Los Angeles police union supports boycott of Tarantino films

LOS ANGELES -- The union representing Los Angeles Police Department officers is joining a call to boycott filmmaker Quentin Tarantino's movies.

Craig Lally, president of the Los Angeles Police Protective League, said Tuesday that the union fully supports boycotting Tarantino's movies, a suggestion first made by a police union official in New York.

The unions are upset about a Saturday protest of police brutality in New York. Tarantino was among the demonstrators, saying he's "on the side of the murdered," and "if you believe there's murder going on then you need to rise up and stand up against it."

Lally says Tarantino's comments were hateful and inflammatory rhetoric that encourages attacks on police and threatens public safety.

The director's comments also drew the ire of the Patrolmen's Benevolent Association President Patrick Lynch, who called for a boycott of Tarantino films, CBS New York reported.

"It's no surprise that someone who makes a living glorifying crime and violence is a cop-hater, too," Lynch said in a statement. "The police officers that Quentin Tarantino calls 'murderers' aren't living in one of his depraved big screen fantasies -- they're risking and sometimes sacrificing their lives to protect communities from real crime and mayhem. New Yorkers need to send a message to this purveyor of degeneracy that he has no business coming to our city to peddle his slanderous 'Cop Fiction.'"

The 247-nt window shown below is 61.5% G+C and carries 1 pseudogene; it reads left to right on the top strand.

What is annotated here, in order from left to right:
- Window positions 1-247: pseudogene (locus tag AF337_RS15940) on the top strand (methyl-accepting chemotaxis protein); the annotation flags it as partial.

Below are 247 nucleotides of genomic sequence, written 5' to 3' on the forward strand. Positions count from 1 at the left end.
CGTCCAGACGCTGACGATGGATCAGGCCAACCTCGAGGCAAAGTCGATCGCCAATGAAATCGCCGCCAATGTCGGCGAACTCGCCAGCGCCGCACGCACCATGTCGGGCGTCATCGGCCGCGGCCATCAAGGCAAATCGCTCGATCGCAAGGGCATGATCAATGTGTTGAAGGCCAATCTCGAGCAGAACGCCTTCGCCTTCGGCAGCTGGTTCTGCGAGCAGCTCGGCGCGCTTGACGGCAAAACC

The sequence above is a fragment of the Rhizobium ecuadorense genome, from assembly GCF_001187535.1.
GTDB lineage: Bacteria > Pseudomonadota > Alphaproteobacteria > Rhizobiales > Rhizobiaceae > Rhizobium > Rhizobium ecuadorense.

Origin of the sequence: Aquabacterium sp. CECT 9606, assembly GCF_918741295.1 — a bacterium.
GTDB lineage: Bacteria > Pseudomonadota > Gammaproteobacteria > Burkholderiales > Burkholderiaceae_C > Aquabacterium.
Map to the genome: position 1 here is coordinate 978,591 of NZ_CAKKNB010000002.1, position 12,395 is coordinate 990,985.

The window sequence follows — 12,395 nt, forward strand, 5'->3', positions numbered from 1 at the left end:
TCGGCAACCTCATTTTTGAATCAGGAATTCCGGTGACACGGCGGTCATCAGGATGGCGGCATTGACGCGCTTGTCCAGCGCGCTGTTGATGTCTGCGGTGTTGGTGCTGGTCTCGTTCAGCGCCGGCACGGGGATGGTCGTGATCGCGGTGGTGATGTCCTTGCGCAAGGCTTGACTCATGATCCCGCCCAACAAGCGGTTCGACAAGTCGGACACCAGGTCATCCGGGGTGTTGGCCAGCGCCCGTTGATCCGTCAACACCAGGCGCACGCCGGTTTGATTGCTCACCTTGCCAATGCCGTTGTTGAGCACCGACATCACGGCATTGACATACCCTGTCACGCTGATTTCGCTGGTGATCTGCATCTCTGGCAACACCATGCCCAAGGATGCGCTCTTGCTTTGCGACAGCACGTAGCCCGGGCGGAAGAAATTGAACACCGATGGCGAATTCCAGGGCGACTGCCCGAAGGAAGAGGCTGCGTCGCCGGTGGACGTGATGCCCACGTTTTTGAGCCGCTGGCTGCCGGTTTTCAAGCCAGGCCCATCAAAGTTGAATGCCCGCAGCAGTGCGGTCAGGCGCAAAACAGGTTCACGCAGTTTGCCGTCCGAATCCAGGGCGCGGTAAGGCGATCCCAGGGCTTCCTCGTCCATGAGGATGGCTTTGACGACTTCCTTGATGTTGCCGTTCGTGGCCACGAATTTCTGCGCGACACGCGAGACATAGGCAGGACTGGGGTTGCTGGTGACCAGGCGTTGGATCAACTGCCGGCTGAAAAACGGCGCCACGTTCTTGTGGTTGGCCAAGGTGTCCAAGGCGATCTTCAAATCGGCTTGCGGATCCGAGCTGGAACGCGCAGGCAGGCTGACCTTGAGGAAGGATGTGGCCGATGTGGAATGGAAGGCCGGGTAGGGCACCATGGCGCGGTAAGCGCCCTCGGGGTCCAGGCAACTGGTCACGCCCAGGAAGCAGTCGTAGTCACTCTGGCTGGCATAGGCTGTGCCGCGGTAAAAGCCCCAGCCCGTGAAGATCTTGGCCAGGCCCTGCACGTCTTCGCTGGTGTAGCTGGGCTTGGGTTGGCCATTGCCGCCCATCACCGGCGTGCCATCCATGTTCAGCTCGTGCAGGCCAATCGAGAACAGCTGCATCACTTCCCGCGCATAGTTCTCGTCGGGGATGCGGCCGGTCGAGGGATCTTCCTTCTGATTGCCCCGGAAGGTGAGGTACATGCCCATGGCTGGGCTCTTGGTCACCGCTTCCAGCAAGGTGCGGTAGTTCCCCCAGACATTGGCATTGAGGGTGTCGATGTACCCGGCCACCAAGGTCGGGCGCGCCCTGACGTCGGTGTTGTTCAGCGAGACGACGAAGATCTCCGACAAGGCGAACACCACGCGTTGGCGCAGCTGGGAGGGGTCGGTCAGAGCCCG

Tarantino joined hundreds of demonstrators waving signs, shouting through megaphones and marching along the New York City streets on Saturday to protest police brutality.

The protest came at a time of heightened awareness across America of the oft-contentious relationship between police officers and the people they serve.

New York's mayor and police commissioner have said they're serious about enacting smart reforms to build trust between police and communities.

Current New York Police Commissioner Bill Bratton also criticized Tarantino for his comments.

"Shame on him, particularly at this time when we are grieving the murder of a New York City police officer," Bratton said Monday during an interview with John Gambling on WNYM-970 AM. "There are no words to describe the contempt I have for him and his comments."

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Director Quentin Tarantino, center, participates in a rally to protest against police brutality Saturday, Oct. 24, 2015, in New York. Speakers at the protest said they want to bring justice for those who were killed by police.
AP

Tarantino flew in from California for the event.

The group gathered Saturday in Manhattan's Greenwich Village neighborhood at Washington Square Park before marching about 2 miles along Sixth Avenue. The protesters walked past lines of police officers who had cordoned off a lane of traffic for them.

As they moved, those with megaphones shouted stories of the slain as others waved signs with photos of the dead, mostly young black men, and the dates and places of their deaths.

The event was the last of three demonstrations the group RiseUpOctober organized in New York this week. Speakers at the protest said they want to bring justice for people killed by police.

An attorney and an agent listed for Tarantino didn't immediately respond to messages for comment Tuesday.